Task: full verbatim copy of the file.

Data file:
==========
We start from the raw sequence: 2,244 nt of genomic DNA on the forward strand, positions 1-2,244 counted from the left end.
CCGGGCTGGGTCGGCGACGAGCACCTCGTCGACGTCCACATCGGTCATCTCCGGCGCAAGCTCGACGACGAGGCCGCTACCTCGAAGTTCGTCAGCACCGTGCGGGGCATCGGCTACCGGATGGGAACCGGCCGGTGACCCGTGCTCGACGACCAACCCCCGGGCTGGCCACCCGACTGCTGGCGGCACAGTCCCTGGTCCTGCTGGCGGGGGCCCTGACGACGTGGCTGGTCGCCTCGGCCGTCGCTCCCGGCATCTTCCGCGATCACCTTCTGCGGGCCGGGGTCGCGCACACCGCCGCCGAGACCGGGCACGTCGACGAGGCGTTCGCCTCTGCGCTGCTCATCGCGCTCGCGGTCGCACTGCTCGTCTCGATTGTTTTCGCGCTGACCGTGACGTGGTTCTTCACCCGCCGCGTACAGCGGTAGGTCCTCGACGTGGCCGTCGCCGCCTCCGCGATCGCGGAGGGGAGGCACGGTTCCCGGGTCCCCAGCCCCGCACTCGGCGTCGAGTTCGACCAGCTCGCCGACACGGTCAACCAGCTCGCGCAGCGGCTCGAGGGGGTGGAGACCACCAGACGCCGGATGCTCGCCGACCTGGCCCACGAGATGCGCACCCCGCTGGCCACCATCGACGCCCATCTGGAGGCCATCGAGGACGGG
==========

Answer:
We start from the raw sequence: 2,244 nt of genomic DNA on the forward strand, positions 1-2,244 counted from the left end.
CCGGGCTGGGTCGGCGACGAGCACCTCGTCGACGTCCACATCGGTCATCTCCGGCGCAAGCTCGACGACGAGGCCGCTACCTCGAAGTTCGTCAGCACCGTGCGGGGCATCGGCTACCGGATGGGAACCGGCCGGTGACCCGTGCTCGACGACCAACCCCCGGGCTGGCCACCCGACTGCTGGCGGCACAGTCCCTGGTCCTGCTGGCGGGGGCCCTGACGACGTGGCTGGTCGCCTCGGCCGTCGCTCCCGGCATCTTCCGCGATCACCTTCTGCGGGCCGGGGTCGCGCACACCGCCGCCGAGACCGGGCACGTCGACGAGGCGTTCGCCTCTGCGCTGCTCATCGCGCTCGCGGTCGCACTGCTCGTCTCGATTGTTTTCGCGCTGACCGTGACGTGGTTCTTCACCCGCCGCGTACAGCGGTAGGTCCTCGACGTGGCCGTCGCCGCCTCCGCGATCGCGGAGGGGAGGCACGGTTCCCGGGTCCCCAGCCCCGCACTCGGCGTCGAGTTCGACCAGCTCGCCGACACGGTCAACCAGCTCGCGCAGCGGCTCGAGGGGGTGGAGACCACCAGACGCCGGATGCTCGCCGACCTGGCCCACGAGATGCGCACCCCGCTGGCCACCATCGACGCCCATCTGGAGGCCATCGAGGACGGG